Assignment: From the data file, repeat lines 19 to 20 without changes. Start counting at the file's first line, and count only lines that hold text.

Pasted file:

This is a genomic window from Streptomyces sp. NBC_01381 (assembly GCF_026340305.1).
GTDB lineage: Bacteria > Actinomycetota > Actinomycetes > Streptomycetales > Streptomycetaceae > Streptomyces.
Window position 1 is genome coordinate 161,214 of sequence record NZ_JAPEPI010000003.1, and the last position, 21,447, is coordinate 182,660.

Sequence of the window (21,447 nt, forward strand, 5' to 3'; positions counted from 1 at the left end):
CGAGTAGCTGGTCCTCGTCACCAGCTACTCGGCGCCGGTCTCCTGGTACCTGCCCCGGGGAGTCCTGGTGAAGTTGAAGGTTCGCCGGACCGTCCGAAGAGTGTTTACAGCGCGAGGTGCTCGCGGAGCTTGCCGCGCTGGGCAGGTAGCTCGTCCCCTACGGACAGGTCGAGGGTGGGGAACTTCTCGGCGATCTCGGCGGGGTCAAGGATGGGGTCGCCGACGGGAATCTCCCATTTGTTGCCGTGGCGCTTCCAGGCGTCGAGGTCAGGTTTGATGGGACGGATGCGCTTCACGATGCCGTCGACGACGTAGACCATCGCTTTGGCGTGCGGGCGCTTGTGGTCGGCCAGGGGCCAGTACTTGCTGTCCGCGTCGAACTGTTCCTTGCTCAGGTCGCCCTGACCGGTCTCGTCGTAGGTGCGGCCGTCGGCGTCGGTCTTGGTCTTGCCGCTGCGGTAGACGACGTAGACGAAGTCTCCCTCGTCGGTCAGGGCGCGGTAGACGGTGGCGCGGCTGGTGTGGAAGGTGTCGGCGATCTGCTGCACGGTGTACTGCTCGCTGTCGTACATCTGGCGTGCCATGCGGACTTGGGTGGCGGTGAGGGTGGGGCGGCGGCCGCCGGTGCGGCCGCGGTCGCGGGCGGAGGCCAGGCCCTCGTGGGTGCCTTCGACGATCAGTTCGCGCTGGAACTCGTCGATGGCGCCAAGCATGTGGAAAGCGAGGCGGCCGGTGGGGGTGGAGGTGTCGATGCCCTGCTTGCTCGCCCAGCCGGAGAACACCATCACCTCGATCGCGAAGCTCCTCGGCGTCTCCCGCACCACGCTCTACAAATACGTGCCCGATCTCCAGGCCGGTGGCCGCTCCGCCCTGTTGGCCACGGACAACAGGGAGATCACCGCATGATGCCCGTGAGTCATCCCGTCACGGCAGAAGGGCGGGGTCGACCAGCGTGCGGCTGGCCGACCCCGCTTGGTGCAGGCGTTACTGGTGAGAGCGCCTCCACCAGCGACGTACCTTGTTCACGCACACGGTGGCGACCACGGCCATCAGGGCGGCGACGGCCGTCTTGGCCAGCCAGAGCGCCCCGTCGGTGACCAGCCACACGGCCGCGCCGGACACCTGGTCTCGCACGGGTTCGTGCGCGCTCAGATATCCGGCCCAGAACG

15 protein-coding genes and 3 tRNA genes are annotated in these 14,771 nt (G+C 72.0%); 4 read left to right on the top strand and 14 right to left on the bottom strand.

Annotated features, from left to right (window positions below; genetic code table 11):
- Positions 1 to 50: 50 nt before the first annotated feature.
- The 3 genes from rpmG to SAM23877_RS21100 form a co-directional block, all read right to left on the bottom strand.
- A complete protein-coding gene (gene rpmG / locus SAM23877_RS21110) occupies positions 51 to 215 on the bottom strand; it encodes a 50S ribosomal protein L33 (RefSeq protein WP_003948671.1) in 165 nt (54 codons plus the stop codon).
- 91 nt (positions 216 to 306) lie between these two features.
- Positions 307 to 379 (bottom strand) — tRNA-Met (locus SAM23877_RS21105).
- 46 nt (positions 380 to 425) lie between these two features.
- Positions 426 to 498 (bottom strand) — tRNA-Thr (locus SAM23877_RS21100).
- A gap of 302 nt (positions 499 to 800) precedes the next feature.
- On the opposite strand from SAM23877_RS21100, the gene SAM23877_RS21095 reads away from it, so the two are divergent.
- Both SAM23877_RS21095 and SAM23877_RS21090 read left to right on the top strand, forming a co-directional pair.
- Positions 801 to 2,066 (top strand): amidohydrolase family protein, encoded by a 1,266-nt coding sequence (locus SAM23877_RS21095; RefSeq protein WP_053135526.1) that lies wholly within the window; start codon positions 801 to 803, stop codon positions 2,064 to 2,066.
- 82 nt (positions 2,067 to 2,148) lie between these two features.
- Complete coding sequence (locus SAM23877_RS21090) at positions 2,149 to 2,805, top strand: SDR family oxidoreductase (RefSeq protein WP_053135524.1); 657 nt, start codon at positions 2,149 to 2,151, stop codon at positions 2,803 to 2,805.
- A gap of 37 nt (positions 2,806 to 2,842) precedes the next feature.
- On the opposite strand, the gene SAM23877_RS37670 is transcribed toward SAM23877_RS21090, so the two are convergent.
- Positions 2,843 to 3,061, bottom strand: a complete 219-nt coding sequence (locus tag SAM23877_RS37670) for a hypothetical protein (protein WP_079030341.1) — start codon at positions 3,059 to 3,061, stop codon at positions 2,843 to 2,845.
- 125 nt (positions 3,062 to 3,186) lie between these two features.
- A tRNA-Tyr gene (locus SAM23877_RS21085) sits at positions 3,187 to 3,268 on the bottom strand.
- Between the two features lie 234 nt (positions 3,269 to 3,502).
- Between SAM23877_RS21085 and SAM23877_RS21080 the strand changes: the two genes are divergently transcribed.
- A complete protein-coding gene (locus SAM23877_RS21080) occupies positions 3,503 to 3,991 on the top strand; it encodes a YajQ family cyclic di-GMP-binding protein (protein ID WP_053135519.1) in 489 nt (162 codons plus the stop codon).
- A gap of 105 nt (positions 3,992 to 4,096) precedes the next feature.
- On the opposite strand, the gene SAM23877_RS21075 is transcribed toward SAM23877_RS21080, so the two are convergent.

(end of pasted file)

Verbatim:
- 82 nt (positions 2,067 to 2,148) lie between these two features.
- Complete coding sequence (locus SAM23877_RS21090) at positions 2,149 to 2,805, top strand: SDR family oxidoreductase (RefSeq protein WP_053135524.1); 657 nt, start codon at positions 2,149 to 2,151, stop codon at positions 2,803 to 2,805.